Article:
I don’t make New Year’s resolutions. They last about three days—a week at the most. Maybe the most disciplined among us will make it a month. But a year? Forget it. By December, I can’t even remember what I so earnestly “resolved” on January 1. The extra ten pounds do not magically fall away, anxiety over life circumstance is not tamed, and the new endeavor is never even begun.
I’ve practiced yoga for almost two decades. Many times, the teacher instructs us to set an intention for the class. It doesn’t matter what it is. No one ever asks. Or cares. Each participant is encouraged to remember their individual intention for the hour—
A troubled relationship.
Loosening a tight hip.
A friend’s illness.
Only this one concentrated thought matters for sixty minutes. It’s hard to choose just one, but I do. I offer it up and let it go. I breathe. I inhale hope. And exhale toxic thoughts. I tighten muscles to hold difficult positions; I sweat and I rest. It’s like physical prayer. The focus doesn’t fix anything—nothing is miraculously different by the end of class.
Except for me.
I am changed. I walk out lighter than when I came in. I may have raced through traffic to get to class on time, anxious and burdened. But as I leave, I’m calm. And I face the day with a completely different outlook. I look up at the sky. I smile.
I decided to try this with each new year: Setting an intention. One thing to focus on during the 365 days that follow. It’s hard to choose just one, but after considering each option the most important rises to the top of the list.
And then I commit it to God.
It’s my yearly prayer focus. I write it down and enter it in a “sticky note” on my iPhone. When I forget my intention, it’s just a click away. I shared this idea last year with the group of young moms I mentor. Some of their intentions were simple, yet profound—
A working single mom with five children desired to ask for what she needs, and to love herself as she loves others (a hard thing for her to do).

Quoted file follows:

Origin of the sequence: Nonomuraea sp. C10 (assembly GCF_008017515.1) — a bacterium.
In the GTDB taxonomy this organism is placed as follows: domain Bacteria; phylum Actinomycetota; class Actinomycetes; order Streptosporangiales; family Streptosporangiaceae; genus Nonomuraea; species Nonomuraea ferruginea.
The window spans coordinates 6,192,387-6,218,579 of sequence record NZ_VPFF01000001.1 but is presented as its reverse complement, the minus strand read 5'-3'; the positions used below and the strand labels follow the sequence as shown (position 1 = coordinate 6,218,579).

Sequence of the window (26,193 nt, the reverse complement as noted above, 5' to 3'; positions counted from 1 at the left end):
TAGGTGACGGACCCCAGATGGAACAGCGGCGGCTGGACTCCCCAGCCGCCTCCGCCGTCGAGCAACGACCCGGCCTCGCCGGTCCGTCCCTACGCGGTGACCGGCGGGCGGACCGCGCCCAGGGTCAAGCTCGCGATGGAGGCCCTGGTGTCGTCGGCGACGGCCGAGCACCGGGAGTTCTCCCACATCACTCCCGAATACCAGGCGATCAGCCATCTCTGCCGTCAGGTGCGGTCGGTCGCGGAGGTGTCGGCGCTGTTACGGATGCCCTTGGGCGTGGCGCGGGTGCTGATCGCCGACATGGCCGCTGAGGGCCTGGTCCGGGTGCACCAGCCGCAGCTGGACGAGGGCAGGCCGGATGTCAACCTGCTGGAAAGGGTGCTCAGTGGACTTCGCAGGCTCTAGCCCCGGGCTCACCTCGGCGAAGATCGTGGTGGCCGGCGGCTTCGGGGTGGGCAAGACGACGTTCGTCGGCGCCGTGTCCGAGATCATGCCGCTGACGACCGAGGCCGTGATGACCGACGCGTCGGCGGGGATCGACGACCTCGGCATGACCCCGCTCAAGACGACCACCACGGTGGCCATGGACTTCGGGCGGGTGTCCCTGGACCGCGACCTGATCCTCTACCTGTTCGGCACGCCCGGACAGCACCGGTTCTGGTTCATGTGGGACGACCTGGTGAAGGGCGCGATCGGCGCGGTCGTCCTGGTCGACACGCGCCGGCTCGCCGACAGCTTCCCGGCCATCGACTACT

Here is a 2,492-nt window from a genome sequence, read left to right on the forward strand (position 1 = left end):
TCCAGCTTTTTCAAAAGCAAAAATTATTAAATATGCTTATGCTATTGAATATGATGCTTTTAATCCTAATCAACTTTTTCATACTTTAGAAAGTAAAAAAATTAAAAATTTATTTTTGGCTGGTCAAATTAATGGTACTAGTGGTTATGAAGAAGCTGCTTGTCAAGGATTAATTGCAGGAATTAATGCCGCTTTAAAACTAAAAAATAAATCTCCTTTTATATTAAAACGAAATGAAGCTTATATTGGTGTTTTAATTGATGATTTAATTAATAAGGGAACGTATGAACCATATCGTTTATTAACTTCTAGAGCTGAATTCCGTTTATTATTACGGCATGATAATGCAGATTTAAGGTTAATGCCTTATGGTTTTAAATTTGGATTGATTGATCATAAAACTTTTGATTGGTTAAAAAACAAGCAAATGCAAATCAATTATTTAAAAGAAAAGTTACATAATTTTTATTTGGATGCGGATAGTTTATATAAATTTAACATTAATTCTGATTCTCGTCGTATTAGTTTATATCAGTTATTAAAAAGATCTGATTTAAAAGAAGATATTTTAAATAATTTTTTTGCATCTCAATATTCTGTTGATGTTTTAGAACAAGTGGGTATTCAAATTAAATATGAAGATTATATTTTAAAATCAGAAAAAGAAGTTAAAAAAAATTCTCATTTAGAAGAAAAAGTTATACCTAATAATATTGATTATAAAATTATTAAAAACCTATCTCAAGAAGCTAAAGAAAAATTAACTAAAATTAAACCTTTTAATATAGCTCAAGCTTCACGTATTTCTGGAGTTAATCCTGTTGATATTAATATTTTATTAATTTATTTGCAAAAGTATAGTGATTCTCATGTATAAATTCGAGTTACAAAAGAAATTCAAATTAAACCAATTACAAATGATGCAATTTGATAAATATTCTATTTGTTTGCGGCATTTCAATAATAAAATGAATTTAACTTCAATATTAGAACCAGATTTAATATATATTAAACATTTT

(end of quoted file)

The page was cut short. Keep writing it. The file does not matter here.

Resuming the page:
Another wanted quiet faithfulness.
Another sought to reset her natural “beast mode” to “Spirit mode” in the mornings, being kinder and gentler with her family, and to smile more.
Another with a quick temper wanted to remember to think before she speaks—to her young children and her husband.
Sometimes the intention is a dual focus; occasionally it’s three separate yet related things like peace—presence—and purpose. Last year my intention was to extend a ministry of grace (or loving acceptance) to others. And to remember to give the same grace to myself.
I had ample opportunities to practice my intention. When I became irritated with someone—whether a family member or the annoying woman in the check-out line having an in-depth conversation with the salesperson while others piled up behind me—I remembered grace. I breathed deeply and let go of my agitation. I said a short prayer for the other person, and for me. When I berated myself because I forgot something on my pages-long “to do” list, I said out loud, “Lighten up. Look at all the things you’ve remembered to do today!” Each time, I strengthened my spiritual muscles by remembering my focus.
Whatever the intention, it colored moments, days, and months of the new year with shades of meaning beyond what was hoped for. And like yoga, the practice didn’t really change anything.
Except for me.